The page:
MsgBox("There is no file with that name")
            End Try
    End Sub
  4. In the Class Name combo box, select btnOpen
  5. In the Method Name combo box, select Click and implement the event as follows:
     
    Private Sub btnClose_Click(ByVal sender As Object, _
                                   ByVal e As System.EventArgs) _
                                   Handles btnClose.Click
            End
    End Sub
  6. Press Ctrl + F5 to execute the application
  7. Enter the initials of a previously created loan and click Open
  8. Close the form and return to your programming environment

Details on Serialization

 

Partial Serialization

In the examples we have used so far, we were saving the whole object. You can make it possible to save only some parts of the class. When creating a class, you can specify what fields would be serialized and which ones would not be. To specify that a member cannot be saved, you can mark it with the <NonSerialized()> attribute. Here is an example:

<Serializable()> Public Class Car1
    Public Make As String
    Public Model As String

    ' Because the value of a car can change,
    ' there is no reason to save it
    <NonSerialized()> _
    Public Value As Double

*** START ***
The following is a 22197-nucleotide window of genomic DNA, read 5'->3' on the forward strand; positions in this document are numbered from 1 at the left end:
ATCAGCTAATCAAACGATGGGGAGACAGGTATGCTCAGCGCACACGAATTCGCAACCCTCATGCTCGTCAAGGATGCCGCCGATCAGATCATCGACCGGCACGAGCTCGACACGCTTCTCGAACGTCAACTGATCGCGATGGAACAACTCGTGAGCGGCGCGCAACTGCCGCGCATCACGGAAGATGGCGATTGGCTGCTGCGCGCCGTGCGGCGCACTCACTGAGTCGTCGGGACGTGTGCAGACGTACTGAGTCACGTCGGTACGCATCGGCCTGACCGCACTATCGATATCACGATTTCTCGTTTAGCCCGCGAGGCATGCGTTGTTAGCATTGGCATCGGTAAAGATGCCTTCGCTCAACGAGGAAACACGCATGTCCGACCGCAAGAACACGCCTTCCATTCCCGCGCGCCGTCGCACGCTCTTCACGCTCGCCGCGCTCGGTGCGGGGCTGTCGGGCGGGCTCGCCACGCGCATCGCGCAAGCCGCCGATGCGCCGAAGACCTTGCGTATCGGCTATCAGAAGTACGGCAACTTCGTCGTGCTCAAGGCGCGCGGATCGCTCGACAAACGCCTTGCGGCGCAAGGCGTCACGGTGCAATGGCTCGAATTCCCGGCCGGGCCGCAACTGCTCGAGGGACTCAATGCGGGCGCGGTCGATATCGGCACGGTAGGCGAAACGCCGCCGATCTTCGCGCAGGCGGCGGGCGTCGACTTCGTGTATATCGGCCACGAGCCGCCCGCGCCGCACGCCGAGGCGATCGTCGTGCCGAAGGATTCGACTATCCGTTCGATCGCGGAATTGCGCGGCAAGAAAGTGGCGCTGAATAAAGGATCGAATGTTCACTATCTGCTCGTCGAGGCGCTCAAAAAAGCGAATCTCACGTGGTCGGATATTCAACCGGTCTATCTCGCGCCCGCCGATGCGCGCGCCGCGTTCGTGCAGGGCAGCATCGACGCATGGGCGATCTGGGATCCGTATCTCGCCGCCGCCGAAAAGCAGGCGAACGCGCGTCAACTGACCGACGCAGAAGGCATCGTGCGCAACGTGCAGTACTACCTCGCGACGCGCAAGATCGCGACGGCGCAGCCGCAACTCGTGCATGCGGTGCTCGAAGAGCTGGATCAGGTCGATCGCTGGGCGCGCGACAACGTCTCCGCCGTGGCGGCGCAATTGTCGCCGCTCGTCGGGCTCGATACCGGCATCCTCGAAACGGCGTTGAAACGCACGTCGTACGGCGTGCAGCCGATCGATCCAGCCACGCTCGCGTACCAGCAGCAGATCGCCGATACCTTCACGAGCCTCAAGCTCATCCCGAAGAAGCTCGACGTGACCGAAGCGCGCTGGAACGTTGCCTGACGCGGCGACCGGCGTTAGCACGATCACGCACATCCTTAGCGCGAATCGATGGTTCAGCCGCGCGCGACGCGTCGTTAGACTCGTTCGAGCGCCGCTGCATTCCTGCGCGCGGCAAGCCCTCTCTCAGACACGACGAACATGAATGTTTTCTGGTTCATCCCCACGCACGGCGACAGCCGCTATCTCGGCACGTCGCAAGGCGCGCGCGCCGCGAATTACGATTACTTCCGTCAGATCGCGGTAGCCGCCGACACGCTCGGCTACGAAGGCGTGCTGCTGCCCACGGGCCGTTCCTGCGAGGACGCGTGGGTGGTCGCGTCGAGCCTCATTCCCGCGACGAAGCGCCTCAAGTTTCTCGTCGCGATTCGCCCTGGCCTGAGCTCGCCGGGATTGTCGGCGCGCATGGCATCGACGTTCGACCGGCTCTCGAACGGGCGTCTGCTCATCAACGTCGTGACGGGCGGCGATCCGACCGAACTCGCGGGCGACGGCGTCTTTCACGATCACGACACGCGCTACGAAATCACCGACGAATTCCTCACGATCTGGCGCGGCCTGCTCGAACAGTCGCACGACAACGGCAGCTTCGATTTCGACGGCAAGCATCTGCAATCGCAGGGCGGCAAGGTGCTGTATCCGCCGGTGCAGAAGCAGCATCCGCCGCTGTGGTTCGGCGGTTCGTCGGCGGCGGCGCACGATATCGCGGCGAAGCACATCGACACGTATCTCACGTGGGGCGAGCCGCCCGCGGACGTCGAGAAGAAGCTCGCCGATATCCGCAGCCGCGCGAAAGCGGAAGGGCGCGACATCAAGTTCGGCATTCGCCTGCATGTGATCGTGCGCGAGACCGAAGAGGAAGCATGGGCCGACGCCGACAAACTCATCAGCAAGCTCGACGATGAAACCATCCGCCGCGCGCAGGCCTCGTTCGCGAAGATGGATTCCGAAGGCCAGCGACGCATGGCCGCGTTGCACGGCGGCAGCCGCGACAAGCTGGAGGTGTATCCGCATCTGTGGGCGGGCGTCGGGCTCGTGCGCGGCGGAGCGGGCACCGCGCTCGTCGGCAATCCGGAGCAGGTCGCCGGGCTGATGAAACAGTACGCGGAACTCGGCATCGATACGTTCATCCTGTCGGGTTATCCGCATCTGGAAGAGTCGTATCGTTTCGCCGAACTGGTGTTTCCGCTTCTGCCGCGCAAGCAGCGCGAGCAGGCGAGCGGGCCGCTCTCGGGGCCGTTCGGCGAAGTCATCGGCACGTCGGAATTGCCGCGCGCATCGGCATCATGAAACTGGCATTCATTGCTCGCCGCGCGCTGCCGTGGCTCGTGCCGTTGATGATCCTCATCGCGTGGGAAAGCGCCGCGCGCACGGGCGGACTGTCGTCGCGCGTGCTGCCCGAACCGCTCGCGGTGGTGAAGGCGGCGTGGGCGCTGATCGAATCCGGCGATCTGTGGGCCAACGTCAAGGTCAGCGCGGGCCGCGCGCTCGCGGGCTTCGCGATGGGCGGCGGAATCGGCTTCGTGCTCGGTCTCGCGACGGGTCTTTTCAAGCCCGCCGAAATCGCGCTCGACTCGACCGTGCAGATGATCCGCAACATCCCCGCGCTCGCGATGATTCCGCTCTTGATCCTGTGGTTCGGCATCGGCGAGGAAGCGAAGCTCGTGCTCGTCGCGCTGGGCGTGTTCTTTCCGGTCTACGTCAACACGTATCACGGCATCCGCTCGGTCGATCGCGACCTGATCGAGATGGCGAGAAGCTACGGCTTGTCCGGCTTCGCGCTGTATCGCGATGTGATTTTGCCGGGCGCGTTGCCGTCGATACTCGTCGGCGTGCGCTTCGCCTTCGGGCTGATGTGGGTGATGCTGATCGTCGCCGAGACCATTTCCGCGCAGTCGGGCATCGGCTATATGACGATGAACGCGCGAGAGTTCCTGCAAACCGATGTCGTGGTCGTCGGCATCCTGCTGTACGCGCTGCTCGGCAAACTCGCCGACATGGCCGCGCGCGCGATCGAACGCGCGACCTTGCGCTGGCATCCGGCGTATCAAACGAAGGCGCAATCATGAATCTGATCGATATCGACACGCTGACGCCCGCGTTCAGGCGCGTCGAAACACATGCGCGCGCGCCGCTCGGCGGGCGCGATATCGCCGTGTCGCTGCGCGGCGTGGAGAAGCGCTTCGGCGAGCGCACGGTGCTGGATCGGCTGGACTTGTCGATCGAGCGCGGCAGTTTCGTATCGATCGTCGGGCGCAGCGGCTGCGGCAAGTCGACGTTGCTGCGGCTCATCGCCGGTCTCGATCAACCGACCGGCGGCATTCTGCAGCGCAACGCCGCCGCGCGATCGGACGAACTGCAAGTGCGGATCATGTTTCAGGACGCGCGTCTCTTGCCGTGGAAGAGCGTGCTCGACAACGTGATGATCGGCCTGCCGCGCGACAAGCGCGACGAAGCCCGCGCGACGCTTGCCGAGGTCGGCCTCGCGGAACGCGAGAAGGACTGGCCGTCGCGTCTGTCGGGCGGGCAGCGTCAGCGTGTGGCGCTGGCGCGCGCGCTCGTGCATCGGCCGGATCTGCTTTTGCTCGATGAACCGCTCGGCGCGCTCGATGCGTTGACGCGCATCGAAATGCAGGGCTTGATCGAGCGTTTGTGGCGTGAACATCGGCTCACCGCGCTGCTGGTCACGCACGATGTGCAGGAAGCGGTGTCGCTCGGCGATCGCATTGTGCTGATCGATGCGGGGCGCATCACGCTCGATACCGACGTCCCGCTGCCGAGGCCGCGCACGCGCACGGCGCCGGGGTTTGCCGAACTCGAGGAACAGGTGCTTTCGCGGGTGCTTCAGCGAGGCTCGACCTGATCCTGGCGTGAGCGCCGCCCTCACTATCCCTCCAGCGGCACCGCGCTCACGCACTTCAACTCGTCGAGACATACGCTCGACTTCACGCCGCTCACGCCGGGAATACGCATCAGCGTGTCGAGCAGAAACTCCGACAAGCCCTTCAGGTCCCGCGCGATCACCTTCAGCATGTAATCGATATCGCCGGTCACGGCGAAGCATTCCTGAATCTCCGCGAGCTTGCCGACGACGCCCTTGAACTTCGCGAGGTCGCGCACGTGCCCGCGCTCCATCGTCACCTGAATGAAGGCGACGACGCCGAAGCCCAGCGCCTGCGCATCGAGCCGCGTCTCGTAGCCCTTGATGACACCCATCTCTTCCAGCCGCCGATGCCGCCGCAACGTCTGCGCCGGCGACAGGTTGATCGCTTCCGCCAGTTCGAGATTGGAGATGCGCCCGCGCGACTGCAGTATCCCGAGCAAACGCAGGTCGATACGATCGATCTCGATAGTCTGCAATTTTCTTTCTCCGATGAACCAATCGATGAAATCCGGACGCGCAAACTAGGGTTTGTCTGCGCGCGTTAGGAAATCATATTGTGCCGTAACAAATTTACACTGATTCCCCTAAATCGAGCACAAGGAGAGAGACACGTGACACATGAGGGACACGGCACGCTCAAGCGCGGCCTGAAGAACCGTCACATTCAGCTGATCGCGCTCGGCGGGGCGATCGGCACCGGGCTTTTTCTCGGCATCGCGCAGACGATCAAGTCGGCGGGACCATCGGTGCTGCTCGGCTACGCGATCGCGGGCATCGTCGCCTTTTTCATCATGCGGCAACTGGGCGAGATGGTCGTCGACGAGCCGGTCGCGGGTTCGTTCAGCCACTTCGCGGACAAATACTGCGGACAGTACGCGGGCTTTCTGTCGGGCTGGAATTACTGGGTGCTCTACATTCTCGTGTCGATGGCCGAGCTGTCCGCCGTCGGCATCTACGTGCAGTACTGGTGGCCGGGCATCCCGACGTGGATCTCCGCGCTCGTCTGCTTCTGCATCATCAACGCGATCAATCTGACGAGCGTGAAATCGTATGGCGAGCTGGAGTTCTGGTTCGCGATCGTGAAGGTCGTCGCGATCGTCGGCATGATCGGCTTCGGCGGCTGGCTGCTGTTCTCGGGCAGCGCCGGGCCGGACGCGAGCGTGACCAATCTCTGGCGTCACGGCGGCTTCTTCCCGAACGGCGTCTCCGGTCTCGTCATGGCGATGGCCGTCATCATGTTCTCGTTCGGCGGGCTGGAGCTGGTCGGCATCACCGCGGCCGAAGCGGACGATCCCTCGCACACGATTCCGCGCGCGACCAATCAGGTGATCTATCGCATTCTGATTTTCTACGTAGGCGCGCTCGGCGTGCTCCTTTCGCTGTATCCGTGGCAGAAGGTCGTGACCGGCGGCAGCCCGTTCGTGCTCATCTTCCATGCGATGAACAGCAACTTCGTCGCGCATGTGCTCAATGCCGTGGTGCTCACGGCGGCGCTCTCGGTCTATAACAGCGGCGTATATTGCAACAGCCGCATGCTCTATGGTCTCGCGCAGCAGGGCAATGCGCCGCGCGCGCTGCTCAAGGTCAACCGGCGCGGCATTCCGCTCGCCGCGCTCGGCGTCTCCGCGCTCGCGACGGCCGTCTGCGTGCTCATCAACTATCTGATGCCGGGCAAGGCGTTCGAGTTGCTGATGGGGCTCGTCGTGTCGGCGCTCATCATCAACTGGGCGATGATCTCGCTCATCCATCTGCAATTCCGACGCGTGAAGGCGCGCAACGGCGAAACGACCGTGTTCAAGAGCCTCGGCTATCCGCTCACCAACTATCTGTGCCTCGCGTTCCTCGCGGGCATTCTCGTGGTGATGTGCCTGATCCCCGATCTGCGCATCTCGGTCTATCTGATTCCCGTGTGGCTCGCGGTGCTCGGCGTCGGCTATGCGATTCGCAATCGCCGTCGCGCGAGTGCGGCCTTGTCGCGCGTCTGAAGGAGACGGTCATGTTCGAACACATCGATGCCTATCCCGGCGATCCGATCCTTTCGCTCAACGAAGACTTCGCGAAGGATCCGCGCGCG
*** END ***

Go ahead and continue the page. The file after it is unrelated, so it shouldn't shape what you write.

Public Year As Integer
    Public Color As Integer
End Class

After creating the class, you can declare a variable of it and serialize it, using either the binary or the SOAP approach. You can then retrieve the object and its values, using any of the techniques we learned earlier.

Implementing a Custom Serialized Class

To support serialization, the .NET Framework provides the ISerializable interface. You can create a class that implements this interface to customize the serialization process. Even if you plan to use this interface, the class you create must be marked with the <Serializable> attribute.

.NET Built-In Serialized Classes

The .NET Framework is filled with many classes ready for serialization. To know that a class is ready for serialization, when viewing its documentation either in the MSDN web site or in the help documentation, check that it is marked with the [SerializableAttribute]. Here is an example of such as class:

 

The Serializable attribute of a built-in class

Some of these classes provide the properties and methods to create an object and directly save it. For some other classes, you must first create a class, mark it with the <SerializableAttribute> attribute, build an object of it, and then pass it to the .NET class.


Home Copyright © 2008-2012 FunctionX